An experiment by Ekborn et al (2000) investigated the influence of drug administration (bolus vs slow infusion) on the observed cisplatin induced hearing-los was investigated . The cisplatin peak concentration was considerably higher, 19.2+/-2.4 microg/ml, in the bolus injection group than in the infusion group, 6.7+/-0.5 microg/ml (mean+/-S.E.M.). The area under the blood ultrafiltrate concentration time curve (AUC) for cisplatin was slightly greater in the infusion group, 442+/-26 microg/ml/min, than in the bolus injection group, 340+/-5 microg/ml/min. A significant ototoxic effect was observed in both groups at 20 and 12.5 kHz, but there was no difference between the groups in the extent of threshold shift. The interindividual variability in susceptibility to ABR threshold shift was far greater than the variability in pharmacokinetics, suggesting that other factors are more important in determining the degree of hearing loss.

          Most studies have focused on the effects of CDDP on the outer hair cells. The ototoxic effect of cisplatin has been evaluated in a Sprague-Dawley rat model by recordings of auditory brainstem responses and transiently evoked otoacoustic emissions, and has been demonstrated that the use of OAEs can provide not only a verification of the presence of an ototoxic effect, but evidence regarding the progress of the ototoxicity as seen from the perspective of the OHCs (Hatzopoulos et al, 2002).

         The ototoxic insult is not limited to the outer hair cells but has a significant impact on the stria-vascularis. Meech et al (1998) provided data on the stria induced alterations working with Wistar rats. Results from the semiquantitative analysis employed indicate that cisplatin has a deleterious effect on the stria vascularis including strial edema; bulging, rupture and/or compression of the marginal cells and depletion of the cytoplasmic organelles.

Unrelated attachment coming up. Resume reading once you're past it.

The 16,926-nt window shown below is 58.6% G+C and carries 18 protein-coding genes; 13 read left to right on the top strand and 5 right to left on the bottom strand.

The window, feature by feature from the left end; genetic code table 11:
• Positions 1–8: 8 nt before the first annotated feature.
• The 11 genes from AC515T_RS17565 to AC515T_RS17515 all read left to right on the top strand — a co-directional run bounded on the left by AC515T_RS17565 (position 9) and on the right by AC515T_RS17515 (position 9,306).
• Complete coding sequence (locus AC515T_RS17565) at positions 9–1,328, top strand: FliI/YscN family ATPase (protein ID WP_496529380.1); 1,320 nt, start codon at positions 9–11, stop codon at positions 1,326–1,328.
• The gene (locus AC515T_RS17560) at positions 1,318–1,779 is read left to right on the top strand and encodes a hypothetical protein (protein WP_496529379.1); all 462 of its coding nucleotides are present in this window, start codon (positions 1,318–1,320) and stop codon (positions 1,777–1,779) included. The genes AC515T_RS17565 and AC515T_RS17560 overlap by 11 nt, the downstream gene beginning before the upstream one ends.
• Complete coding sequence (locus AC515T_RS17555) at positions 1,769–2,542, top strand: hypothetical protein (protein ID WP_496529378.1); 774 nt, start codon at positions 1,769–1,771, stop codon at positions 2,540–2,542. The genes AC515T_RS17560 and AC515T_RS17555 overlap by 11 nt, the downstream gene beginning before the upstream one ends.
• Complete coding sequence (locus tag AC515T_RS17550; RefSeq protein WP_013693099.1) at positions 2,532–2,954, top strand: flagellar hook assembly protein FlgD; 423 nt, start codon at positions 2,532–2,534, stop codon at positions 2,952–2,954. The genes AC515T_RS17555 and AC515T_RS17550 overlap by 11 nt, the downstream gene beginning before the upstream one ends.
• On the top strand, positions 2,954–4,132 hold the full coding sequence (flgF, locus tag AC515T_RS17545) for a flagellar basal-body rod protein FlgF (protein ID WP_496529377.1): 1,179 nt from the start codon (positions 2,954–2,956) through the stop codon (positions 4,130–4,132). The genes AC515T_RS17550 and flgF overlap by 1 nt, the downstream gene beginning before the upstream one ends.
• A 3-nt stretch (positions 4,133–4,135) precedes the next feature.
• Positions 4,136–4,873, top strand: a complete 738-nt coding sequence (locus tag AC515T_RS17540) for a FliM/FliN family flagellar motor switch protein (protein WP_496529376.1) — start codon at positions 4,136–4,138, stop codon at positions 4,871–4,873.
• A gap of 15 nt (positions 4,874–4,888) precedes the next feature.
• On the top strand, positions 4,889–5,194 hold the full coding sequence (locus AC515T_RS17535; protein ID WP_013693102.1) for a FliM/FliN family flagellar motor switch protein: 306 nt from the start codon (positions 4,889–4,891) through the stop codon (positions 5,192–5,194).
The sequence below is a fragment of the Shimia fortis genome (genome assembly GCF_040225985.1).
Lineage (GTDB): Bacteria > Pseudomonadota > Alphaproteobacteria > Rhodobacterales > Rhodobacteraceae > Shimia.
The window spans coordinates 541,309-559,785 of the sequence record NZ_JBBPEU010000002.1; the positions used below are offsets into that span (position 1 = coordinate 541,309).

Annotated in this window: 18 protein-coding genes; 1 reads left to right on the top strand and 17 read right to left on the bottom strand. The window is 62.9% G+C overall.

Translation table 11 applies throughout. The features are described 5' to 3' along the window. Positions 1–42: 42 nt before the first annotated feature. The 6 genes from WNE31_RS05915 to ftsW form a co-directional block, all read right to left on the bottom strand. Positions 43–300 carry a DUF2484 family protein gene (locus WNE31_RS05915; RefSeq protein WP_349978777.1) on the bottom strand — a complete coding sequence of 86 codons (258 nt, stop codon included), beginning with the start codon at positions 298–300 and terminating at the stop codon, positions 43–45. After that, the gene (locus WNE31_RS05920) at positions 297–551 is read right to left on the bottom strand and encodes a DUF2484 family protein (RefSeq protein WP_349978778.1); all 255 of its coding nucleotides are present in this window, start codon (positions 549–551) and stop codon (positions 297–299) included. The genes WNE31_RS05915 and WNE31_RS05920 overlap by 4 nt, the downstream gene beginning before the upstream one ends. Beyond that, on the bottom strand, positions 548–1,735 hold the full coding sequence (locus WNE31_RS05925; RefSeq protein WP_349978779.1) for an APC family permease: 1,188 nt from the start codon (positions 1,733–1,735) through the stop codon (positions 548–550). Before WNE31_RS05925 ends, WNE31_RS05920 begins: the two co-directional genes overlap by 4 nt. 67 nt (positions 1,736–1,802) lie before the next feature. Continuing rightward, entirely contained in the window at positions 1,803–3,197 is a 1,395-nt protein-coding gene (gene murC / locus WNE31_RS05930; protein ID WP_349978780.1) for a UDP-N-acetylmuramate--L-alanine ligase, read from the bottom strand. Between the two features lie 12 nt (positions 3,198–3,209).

The ototoxic effects of cisplatin and relative antineoplastic molecules (i.e, carboplatin) have fueled research in the direction of oto-protection. Currently there are numerous reports that D-methionine protects systemically the inner ear, but in most studies no emission protocols have been used.


Useful References (in alphabetical order)

RP Meech, KC Campbell, LP Hughes, LP Rybak. A semiquantitative analysis of the effect of cisplatin on the rat stria vacsularis. Hearing Research 124(1998) 44-59.

A. Ekborn, G.Laurell, A.Andersson, I.Wallin, S.Eksborg, H.Ehrsson. Cisplatin-induced hearing-loss: influence of the mode of drug administration in the guinea pig. Hearing Research 140 (2000) 38-44.

S. Hatzopoulos , J.Petrucelli, G.Laurell, P.Avan, M.Finesso, A.Martini. Ototoxic effects of cisplatin in a Sprague-Dawley rat animal model as revealed by ABR and transiently evoked otoacoustic emission measurements. Hearing Research 170(2002)70-82.

Kathleen Y. Sie and Susan J. Norton. Changes in otoacoustic emissions and auditory brain stem response after cis-platinum exposure in gerbils. Otolaryngol head Neck Surg 1997; 116; 585-92.

R. Sockalingam, S. Freeman, L. Cherny and H. Sohmer. Effect of high-dose cisplatin on Auditory Brainstem Responses and Otoacoustic Emissions in laboratory animals. Am J Otol. 2000 Jul;21(4):521-7.